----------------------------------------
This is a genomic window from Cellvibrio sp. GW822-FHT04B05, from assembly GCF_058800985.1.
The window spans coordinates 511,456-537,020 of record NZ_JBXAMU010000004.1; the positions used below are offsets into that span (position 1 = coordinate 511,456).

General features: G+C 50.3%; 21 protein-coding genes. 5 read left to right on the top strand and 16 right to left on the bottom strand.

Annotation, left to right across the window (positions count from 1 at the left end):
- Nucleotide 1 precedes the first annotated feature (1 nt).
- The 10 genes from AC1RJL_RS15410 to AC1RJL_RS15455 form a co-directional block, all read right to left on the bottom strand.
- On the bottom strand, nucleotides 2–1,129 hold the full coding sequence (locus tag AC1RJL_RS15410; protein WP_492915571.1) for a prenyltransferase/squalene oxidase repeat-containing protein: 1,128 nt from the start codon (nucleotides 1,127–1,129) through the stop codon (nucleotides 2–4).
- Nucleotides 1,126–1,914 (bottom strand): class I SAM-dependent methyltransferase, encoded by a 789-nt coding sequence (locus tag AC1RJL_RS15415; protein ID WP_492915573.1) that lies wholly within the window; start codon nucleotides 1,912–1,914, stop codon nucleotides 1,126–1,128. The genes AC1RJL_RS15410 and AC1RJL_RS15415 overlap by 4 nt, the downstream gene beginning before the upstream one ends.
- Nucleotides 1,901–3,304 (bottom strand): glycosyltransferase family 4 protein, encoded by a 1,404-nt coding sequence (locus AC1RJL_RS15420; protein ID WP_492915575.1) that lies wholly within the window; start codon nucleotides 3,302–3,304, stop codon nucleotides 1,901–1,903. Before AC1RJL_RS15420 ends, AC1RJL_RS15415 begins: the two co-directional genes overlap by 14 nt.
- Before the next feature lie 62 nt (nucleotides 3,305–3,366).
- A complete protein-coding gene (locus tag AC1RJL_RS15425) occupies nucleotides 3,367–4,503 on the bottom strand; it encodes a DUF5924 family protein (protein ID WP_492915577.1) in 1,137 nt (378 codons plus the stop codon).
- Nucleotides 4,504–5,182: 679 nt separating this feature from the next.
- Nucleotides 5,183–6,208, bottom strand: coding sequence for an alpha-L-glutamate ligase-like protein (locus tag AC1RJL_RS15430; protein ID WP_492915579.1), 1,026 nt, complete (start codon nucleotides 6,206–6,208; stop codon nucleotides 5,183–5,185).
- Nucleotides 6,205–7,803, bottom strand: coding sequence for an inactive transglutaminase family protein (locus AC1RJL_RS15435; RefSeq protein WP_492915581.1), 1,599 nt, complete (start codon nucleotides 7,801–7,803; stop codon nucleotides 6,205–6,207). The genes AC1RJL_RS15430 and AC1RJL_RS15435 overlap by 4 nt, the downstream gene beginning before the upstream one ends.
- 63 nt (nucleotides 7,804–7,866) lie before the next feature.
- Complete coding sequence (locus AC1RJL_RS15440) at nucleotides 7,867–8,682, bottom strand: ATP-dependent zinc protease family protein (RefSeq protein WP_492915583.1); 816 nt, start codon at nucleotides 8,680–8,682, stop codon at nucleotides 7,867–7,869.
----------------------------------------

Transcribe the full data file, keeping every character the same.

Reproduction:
This is a genomic window from Cellvibrio sp. GW822-FHT04B05, from assembly GCF_058800985.1.
The window spans coordinates 511,456-537,020 of record NZ_JBXAMU010000004.1; the positions used below are offsets into that span (position 1 = coordinate 511,456).

General features: G+C 50.3%; 21 protein-coding genes. 5 read left to right on the top strand and 16 right to left on the bottom strand.

Annotation, left to right across the window (positions count from 1 at the left end):
- Nucleotide 1 precedes the first annotated feature (1 nt).
- The 10 genes from AC1RJL_RS15410 to AC1RJL_RS15455 form a co-directional block, all read right to left on the bottom strand.
- On the bottom strand, nucleotides 2–1,129 hold the full coding sequence (locus tag AC1RJL_RS15410; protein WP_492915571.1) for a prenyltransferase/squalene oxidase repeat-containing protein: 1,128 nt from the start codon (nucleotides 1,127–1,129) through the stop codon (nucleotides 2–4).
- Nucleotides 1,126–1,914 (bottom strand): class I SAM-dependent methyltransferase, encoded by a 789-nt coding sequence (locus tag AC1RJL_RS15415; protein ID WP_492915573.1) that lies wholly within the window; start codon nucleotides 1,912–1,914, stop codon nucleotides 1,126–1,128. The genes AC1RJL_RS15410 and AC1RJL_RS15415 overlap by 4 nt, the downstream gene beginning before the upstream one ends.
- Nucleotides 1,901–3,304 (bottom strand): glycosyltransferase family 4 protein, encoded by a 1,404-nt coding sequence (locus AC1RJL_RS15420; protein ID WP_492915575.1) that lies wholly within the window; start codon nucleotides 3,302–3,304, stop codon nucleotides 1,901–1,903. Before AC1RJL_RS15420 ends, AC1RJL_RS15415 begins: the two co-directional genes overlap by 14 nt.
- Before the next feature lie 62 nt (nucleotides 3,305–3,366).
- A complete protein-coding gene (locus tag AC1RJL_RS15425) occupies nucleotides 3,367–4,503 on the bottom strand; it encodes a DUF5924 family protein (protein ID WP_492915577.1) in 1,137 nt (378 codons plus the stop codon).
- Nucleotides 4,504–5,182: 679 nt separating this feature from the next.
- Nucleotides 5,183–6,208, bottom strand: coding sequence for an alpha-L-glutamate ligase-like protein (locus tag AC1RJL_RS15430; protein ID WP_492915579.1), 1,026 nt, complete (start codon nucleotides 6,206–6,208; stop codon nucleotides 5,183–5,185).
- Nucleotides 6,205–7,803, bottom strand: coding sequence for an inactive transglutaminase family protein (locus AC1RJL_RS15435; RefSeq protein WP_492915581.1), 1,599 nt, complete (start codon nucleotides 7,801–7,803; stop codon nucleotides 6,205–6,207). The genes AC1RJL_RS15430 and AC1RJL_RS15435 overlap by 4 nt, the downstream gene beginning before the upstream one ends.
- 63 nt (nucleotides 7,804–7,866) lie before the next feature.
- Complete coding sequence (locus AC1RJL_RS15440) at nucleotides 7,867–8,682, bottom strand: ATP-dependent zinc protease family protein (RefSeq protein WP_492915583.1); 816 nt, start codon at nucleotides 8,680–8,682, stop codon at nucleotides 7,867–7,869.